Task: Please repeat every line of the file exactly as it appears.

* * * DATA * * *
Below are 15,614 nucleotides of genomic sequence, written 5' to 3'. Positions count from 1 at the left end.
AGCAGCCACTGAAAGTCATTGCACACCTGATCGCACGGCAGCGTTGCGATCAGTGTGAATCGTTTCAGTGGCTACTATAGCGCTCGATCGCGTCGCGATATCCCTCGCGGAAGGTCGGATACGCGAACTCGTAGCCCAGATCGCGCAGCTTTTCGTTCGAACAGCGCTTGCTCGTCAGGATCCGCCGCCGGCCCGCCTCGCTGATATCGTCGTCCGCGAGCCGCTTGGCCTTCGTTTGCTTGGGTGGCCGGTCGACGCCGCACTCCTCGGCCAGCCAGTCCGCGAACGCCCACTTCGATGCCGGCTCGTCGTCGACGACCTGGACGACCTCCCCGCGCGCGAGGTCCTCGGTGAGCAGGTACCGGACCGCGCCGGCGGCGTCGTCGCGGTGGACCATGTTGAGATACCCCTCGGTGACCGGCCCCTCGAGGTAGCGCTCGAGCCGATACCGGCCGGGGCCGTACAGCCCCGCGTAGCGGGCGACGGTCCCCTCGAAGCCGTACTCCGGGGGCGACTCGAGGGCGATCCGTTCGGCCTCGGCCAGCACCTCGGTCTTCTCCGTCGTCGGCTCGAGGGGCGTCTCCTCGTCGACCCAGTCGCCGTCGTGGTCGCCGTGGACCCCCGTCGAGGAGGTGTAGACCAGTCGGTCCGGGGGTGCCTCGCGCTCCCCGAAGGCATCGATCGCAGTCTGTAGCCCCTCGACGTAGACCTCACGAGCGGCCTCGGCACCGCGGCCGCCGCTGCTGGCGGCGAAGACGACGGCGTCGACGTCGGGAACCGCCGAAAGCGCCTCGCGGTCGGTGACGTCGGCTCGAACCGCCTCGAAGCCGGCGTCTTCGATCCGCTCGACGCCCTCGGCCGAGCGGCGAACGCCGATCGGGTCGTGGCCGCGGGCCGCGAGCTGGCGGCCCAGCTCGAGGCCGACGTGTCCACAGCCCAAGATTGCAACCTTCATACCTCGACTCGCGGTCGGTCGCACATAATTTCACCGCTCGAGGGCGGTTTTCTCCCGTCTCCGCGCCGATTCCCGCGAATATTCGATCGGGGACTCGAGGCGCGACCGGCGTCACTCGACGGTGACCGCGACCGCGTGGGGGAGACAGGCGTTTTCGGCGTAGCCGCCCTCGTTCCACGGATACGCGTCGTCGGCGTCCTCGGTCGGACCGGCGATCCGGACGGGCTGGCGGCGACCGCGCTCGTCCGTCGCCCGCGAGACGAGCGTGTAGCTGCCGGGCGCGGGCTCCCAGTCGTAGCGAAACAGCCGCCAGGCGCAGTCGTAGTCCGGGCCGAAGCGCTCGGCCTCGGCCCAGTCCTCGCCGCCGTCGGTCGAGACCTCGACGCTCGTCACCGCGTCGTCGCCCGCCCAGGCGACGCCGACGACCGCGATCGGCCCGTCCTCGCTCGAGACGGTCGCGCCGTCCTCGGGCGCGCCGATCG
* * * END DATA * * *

Below are 15,614 nucleotides of genomic sequence, written 5' to 3'. Positions count from 1 at the left end.
AGCAGCCACTGAAAGTCATTGCACACCTGATCGCACGGCAGCGTTGCGATCAGTGTGAATCGTTTCAGTGGCTACTATAGCGCTCGATCGCGTCGCGATATCCCTCGCGGAAGGTCGGATACGCGAACTCGTAGCCCAGATCGCGCAGCTTTTCGTTCGAACAGCGCTTGCTCGTCAGGATCCGCCGCCGGCCCGCCTCGCTGATATCGTCGTCCGCGAGCCGCTTGGCCTTCGTTTGCTTGGGTGGCCGGTCGACGCCGCACTCCTCGGCCAGCCAGTCCGCGAACGCCCACTTCGATGCCGGCTCGTCGTCGACGACCTGGACGACCTCCCCGCGCGCGAGGTCCTCGGTGAGCAGGTACCGGACCGCGCCGGCGGCGTCGTCGCGGTGGACCATGTTGAGATACCCCTCGGTGACCGGCCCCTCGAGGTAGCGCTCGAGCCGATACCGGCCGGGGCCGTACAGCCCCGCGTAGCGGGCGACGGTCCCCTCGAAGCCGTACTCCGGGGGCGACTCGAGGGCGATCCGTTCGGCCTCGGCCAGCACCTCGGTCTTCTCCGTCGTCGGCTCGAGGGGCGTCTCCTCGTCGACCCAGTCGCCGTCGTGGTCGCCGTGGACCCCCGTCGAGGAGGTGTAGACCAGTCGGTCCGGGGGTGCCTCGCGCTCCCCGAAGGCATCGATCGCAGTCTGTAGCCCCTCGACGTAGACCTCACGAGCGGCCTCGGCACCGCGGCCGCCGCTGCTGGCGGCGAAGACGACGGCGTCGACGTCGGGAACCGCCGAAAGCGCCTCGCGGTCGGTGACGTCGGCTCGAACCGCCTCGAAGCCGGCGTCTTCGATCCGCTCGACGCCCTCGGCCGAGCGGCGAACGCCGATCGGGTCGTGGCCGCGGGCCGCGAGCTGGCGGCCCAGCTCGAGGCCGACGTGTCCACAGCCCAAGATTGCAACCTTCATACCTCGACTCGCGGTCGGTCGCACATAATTTCACCGCTCGAGGGCGGTTTTCTCCCGTCTCCGCGCCGATTCCCGCGAATATTCGATCGGGGACTCGAGGCGCGACCGGCGTCACTCGACGGTGACCGCGACCGCGTGGGGGAGACAGGCGTTTTCGGCGTAGCCGCCCTCGTTCCACGGATACGCGTCGTCGGCGTCCTCGGTCGGACCGGCGATCCGGACGGGCTGGCGGCGACCGCGCTCGTCCGTCGCCCGCGAGACGAGCGTGTAGCTGCCGGGCGCGGGCTCCCAGTCGTAGCGAAACAGCCGCCAGGCGCAGTCGTAGTCCGGGCCGAAGCGCTCGGCCTCGGCCCAGTCCTCGCCGCCGTCGGTCGAGACCTCGACGCTCGTCACCGCGTCGTCGCCCGCCCAGGCGACGCCGACGACCGCGATCGGCCCGTCCTCGCTCGAGACGGTCGCGCCGTCCTCGGGCGCGCCGATCG